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|Author||Burger, Jonadan Ando|
|Title||Bismuth ferrite sensitization of nanostructured titanium dioxide and/or zinc oxide-based for photovoltaic device applications|
Bismuth ferrite (BFO) is a ‘mid-range’ band gap, multiferroic (ferroelectric, antiferromagnetic) material of interest in numerous applications39,96,100-106. Though its use in photovoltaic applications has been investigated39,96,100-102,104,105 with interesting result, such a material has not yet been used as a photovoltaic sensitizer/thin absorber in sensitized solar cell (SSC) or extremely thin absorber solar cell (eta-SC) devices. A band gap (Eg~2.2-2.8eV) 40,100,103,105,117,139,147 within the visible light range (albeit high) makes BFO a potential candidate for such application. Moreover, BFO is ferroelectric (Ec ~500-600kV/cm, Pr = 60μC/cm2)100,159, which provides the material with an internal electric field (which can be directed/’poled’ towards one electrode or another in a(n) SSC/eta-device), which may provide an additional mechanism for either or both charge separation and transport.CuSCN/ZnO, CuSCN/TiO2, CuSCN/Bi-Fe-Zn-O/ZnO, CuSCN/BFO/TiO2 thin-film ‘sandwich-like’ structures were fabricated on transparent-conducting-oxide-glass (TCO) substrates, via combinations of electrodeposition and suspension or sol-gel (requiring ‘high temperature’ for crystallization) dip-coating, and characterized at various stages of production to assess material/phases present, optical absorbance characteristics, and preliminary electronic device performance. ‘High-temperature’ heat treatments in air or N2 of Bi-Fe-Zn-O/ZnO samples result in films yielding crystalline non-BFO phases, while O2 annealing of similar samples appear promising. BFO has been successfully crystallized on nearly-pure anatase TiO2 synthesized/deposited two ways, as well as on F:SnO2-glass. Moreover, BFO is found to enhance absorbency in at least a portion the visible portion of the electromagnetic spectrum. Such are promising signs that thin-absorber-PV devices based on either TiO2 or ZnO may be viable for development in the near future.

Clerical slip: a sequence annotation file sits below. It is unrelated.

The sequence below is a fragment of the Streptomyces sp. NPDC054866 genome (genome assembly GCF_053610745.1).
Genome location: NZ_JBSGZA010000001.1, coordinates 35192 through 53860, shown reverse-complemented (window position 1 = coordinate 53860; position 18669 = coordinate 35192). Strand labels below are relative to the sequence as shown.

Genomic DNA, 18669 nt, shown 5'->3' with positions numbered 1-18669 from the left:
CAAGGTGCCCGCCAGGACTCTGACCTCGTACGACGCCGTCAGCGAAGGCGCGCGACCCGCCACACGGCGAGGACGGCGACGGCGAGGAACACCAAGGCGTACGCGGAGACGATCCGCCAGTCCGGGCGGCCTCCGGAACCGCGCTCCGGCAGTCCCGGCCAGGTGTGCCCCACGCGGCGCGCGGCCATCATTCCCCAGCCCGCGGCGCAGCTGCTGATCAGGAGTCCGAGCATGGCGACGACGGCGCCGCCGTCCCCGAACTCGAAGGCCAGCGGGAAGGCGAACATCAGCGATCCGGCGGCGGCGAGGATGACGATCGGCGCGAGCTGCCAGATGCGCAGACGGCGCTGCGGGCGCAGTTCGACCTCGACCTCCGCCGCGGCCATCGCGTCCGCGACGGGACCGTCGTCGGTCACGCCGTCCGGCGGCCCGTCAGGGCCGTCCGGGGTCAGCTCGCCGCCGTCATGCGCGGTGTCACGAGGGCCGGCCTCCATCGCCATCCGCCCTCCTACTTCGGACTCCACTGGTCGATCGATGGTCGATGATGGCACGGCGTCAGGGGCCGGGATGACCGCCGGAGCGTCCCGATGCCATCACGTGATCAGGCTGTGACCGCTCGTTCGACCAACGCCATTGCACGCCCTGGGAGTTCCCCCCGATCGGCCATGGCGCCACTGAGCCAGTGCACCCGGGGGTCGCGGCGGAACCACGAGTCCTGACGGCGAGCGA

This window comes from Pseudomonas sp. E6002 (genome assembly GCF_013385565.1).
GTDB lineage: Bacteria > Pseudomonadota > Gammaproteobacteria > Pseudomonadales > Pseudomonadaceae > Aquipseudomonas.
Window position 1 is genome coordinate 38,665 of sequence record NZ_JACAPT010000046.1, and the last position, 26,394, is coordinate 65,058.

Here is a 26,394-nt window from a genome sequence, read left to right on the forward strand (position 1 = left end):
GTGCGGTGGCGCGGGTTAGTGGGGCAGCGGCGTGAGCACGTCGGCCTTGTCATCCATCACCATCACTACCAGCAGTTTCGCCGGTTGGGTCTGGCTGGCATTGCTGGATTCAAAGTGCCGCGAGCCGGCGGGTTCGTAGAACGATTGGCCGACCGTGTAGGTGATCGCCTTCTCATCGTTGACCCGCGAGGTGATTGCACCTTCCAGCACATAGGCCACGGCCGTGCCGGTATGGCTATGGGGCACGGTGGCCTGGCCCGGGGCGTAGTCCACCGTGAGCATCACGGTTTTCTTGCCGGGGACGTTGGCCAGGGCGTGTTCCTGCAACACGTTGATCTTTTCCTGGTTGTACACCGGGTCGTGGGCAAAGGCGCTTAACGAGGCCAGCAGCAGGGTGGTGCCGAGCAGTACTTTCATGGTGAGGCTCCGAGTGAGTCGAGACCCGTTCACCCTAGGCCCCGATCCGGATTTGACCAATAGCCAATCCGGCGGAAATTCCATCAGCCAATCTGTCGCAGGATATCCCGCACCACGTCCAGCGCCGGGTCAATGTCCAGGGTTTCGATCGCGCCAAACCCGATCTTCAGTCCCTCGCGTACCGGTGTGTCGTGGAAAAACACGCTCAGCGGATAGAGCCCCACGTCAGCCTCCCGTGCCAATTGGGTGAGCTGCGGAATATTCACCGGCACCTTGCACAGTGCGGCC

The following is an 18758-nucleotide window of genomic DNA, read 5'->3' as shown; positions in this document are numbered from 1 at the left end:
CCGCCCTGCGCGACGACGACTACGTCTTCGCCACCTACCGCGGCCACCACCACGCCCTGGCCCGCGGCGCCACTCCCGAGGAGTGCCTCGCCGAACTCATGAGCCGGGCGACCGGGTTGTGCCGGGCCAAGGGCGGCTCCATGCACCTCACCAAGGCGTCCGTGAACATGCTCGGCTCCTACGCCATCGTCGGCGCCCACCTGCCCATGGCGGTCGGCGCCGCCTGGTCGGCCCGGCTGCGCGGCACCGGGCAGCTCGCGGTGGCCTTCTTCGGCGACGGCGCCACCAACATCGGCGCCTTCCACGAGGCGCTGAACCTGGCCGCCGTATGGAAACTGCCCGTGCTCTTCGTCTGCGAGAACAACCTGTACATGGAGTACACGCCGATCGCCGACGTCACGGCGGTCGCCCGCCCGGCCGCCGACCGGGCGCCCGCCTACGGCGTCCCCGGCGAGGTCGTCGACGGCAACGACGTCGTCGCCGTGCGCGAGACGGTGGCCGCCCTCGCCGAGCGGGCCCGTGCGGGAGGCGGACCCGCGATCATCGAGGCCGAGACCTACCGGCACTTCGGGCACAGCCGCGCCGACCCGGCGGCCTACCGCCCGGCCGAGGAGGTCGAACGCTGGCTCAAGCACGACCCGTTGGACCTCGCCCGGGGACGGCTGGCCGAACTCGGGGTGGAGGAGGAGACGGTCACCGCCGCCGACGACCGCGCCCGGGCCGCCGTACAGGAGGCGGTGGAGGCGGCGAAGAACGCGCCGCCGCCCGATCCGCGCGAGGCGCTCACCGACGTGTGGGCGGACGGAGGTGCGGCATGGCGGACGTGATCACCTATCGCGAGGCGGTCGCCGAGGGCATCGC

M.S., Materials Science and Engineering – Drexel University, 2010
|Subjects/Keywords||Materials science; Solar cells; Photovoltaic cells|
|Contributors||Spanier, Jonathan; College of Engineering; Drexel University|
|Country of Publication||us|